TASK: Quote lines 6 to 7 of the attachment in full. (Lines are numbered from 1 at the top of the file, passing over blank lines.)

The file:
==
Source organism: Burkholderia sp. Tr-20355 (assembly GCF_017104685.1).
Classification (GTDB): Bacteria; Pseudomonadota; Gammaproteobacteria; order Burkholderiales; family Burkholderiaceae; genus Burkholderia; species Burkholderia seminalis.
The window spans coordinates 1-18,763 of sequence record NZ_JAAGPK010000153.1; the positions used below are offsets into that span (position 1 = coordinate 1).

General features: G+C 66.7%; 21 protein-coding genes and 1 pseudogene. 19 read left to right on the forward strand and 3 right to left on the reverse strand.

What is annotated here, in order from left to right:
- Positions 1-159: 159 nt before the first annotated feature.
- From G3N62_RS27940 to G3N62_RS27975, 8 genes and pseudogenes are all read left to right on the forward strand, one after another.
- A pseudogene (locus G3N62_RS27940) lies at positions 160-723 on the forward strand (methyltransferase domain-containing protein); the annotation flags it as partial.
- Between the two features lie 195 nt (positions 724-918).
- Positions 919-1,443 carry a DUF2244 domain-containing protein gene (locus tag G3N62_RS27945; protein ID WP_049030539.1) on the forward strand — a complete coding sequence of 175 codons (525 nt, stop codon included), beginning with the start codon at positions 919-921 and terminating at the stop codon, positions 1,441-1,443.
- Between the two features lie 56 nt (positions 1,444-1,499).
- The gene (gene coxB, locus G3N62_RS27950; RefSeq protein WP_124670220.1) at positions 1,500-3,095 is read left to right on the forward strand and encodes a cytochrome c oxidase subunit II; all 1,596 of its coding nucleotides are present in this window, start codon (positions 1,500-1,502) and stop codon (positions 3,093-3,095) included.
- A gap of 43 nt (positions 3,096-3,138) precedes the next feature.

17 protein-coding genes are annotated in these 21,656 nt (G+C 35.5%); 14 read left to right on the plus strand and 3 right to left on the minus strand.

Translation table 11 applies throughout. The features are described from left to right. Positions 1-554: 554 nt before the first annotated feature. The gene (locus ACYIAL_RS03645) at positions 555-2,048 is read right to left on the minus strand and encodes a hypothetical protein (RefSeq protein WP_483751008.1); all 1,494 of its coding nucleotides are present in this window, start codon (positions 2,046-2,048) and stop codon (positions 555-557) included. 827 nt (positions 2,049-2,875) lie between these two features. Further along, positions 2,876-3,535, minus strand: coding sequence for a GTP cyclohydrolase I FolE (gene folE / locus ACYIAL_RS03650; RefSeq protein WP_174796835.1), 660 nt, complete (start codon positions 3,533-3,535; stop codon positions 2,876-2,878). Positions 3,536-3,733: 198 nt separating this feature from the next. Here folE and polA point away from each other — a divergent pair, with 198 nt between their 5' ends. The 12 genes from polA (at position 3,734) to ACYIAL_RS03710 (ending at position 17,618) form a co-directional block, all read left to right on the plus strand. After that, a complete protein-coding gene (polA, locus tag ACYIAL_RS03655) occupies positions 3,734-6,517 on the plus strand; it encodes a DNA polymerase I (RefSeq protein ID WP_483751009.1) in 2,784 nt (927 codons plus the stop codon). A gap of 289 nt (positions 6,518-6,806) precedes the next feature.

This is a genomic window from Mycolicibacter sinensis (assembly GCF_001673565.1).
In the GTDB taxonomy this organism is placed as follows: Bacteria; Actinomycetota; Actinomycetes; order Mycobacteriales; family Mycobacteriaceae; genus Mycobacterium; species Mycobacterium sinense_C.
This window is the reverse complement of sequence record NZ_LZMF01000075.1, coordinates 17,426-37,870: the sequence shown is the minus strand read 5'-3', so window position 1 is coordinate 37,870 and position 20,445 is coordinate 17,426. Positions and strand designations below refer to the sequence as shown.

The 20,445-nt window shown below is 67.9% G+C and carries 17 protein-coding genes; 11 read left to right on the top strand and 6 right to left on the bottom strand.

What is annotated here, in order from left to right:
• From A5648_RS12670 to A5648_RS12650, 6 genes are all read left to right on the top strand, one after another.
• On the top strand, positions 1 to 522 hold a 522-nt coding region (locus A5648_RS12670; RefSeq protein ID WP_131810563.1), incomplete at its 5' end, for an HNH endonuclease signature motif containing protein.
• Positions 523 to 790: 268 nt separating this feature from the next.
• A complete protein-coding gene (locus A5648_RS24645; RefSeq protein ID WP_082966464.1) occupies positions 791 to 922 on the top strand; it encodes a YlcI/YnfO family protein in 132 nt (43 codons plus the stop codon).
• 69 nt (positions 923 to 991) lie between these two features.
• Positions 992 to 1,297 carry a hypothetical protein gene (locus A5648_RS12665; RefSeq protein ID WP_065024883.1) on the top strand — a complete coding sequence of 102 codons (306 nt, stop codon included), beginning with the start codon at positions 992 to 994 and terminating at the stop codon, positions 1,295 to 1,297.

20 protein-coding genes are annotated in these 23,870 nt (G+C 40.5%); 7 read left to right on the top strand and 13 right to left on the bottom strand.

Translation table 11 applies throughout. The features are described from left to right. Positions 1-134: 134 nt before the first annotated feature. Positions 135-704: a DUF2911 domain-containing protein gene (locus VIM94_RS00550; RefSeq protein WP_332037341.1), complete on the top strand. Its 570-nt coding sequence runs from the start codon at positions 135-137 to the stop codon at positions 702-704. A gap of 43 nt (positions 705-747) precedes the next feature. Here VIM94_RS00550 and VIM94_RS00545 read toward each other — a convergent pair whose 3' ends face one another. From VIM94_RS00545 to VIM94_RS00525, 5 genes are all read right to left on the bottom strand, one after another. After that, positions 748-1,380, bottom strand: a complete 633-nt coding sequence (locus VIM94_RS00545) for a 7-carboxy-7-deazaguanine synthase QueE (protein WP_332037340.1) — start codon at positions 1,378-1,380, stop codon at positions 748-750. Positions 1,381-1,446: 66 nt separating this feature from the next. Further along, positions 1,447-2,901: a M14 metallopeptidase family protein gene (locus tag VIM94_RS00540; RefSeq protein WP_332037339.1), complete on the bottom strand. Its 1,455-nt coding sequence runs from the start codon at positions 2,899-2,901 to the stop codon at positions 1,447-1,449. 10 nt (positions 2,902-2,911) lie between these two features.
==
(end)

- Positions 1-159: 159 nt before the first annotated feature.
- From G3N62_RS27940 to G3N62_RS27975, 8 genes and pseudogenes are all read left to right on the forward strand, one after another.